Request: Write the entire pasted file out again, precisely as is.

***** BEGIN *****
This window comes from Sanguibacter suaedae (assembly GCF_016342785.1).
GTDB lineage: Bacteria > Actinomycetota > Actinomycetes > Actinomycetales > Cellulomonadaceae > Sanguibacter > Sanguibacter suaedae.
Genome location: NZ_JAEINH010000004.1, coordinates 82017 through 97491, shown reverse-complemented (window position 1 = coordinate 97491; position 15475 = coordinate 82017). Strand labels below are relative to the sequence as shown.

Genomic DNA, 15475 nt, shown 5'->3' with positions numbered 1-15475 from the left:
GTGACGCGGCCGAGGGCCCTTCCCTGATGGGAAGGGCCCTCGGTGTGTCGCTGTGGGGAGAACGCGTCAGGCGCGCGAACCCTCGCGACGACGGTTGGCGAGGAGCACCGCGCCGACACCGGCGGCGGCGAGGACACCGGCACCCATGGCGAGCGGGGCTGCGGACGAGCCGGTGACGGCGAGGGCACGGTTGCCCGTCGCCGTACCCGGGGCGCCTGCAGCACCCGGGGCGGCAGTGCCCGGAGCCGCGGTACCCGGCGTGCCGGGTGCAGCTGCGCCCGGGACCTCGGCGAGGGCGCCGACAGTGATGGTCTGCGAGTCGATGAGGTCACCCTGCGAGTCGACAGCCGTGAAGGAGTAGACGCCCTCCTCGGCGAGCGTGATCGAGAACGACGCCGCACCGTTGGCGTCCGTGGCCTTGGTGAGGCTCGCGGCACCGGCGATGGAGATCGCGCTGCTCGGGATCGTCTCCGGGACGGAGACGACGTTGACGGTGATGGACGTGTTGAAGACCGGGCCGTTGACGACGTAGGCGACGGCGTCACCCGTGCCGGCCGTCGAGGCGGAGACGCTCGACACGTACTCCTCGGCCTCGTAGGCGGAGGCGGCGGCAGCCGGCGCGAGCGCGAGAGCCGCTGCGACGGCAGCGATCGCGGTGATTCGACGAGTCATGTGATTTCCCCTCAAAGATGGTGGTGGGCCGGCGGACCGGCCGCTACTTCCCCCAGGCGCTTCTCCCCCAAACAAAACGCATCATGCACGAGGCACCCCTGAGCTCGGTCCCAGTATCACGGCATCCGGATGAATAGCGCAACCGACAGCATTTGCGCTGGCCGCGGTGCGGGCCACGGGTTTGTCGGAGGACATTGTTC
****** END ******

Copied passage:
This window comes from Sanguibacter suaedae (assembly GCF_016342785.1).
GTDB lineage: Bacteria > Actinomycetota > Actinomycetes > Actinomycetales > Cellulomonadaceae > Sanguibacter > Sanguibacter suaedae.
Genome location: NZ_JAEINH010000004.1, coordinates 82017 through 97491, shown reverse-complemented (window position 1 = coordinate 97491; position 15475 = coordinate 82017). Strand labels below are relative to the sequence as shown.

Genomic DNA, 15475 nt, shown 5'->3' with positions numbered 1-15475 from the left:
GTGACGCGGCCGAGGGCCCTTCCCTGATGGGAAGGGCCCTCGGTGTGTCGCTGTGGGGAGAACGCGTCAGGCGCGCGAACCCTCGCGACGACGGTTGGCGAGGAGCACCGCGCCGACACCGGCGGCGGCGAGGACACCGGCACCCATGGCGAGCGGGGCTGCGGACGAGCCGGTGACGGCGAGGGCACGGTTGCCCGTCGCCGTACCCGGGGCGCCTGCAGCACCCGGGGCGGCAGTGCCCGGAGCCGCGGTACCCGGCGTGCCGGGTGCAGCTGCGCCCGGGACCTCGGCGAGGGCGCCGACAGTGATGGTCTGCGAGTCGATGAGGTCACCCTGCGAGTCGACAGCCGTGAAGGAGTAGACGCCCTCCTCGGCGAGCGTGATCGAGAACGACGCCGCACCGTTGGCGTCCGTGGCCTTGGTGAGGCTCGCGGCACCGGCGATGGAGATCGCGCTGCTCGGGATCGTCTCCGGGACGGAGACGACGTTGACGGTGATGGACGTGTTGAAGACCGGGCCGTTGACGACGTAGGCGACGGCGTCACCCGTGCCGGCCGTCGAGGCGGAGACGCTCGACACGTACTCCTCGGCCTCGTAGGCGGAGGCGGCGGCAGCCGGCGCGAGCGCGAGAGCCGCTGCGACGGCAGCGATCGCGGTGATTCGACGAGTCATGTGATTTCCCCTCAAAGATGGTGGTGGGCCGGCGGACCGGCCGCTACTTCCCCCAGGCGCTTCTCCCCCAAACAAAACGCATCATGCACGAGGCACCCCTGAGCTCGGTCCCAGTATCACGGCATCCGGATGAATAGCGCAACCGACAGCATTTGCGCTGGCCGCGGTGCGGGCCACGGGTTTGTCGGAGGACATTGTTC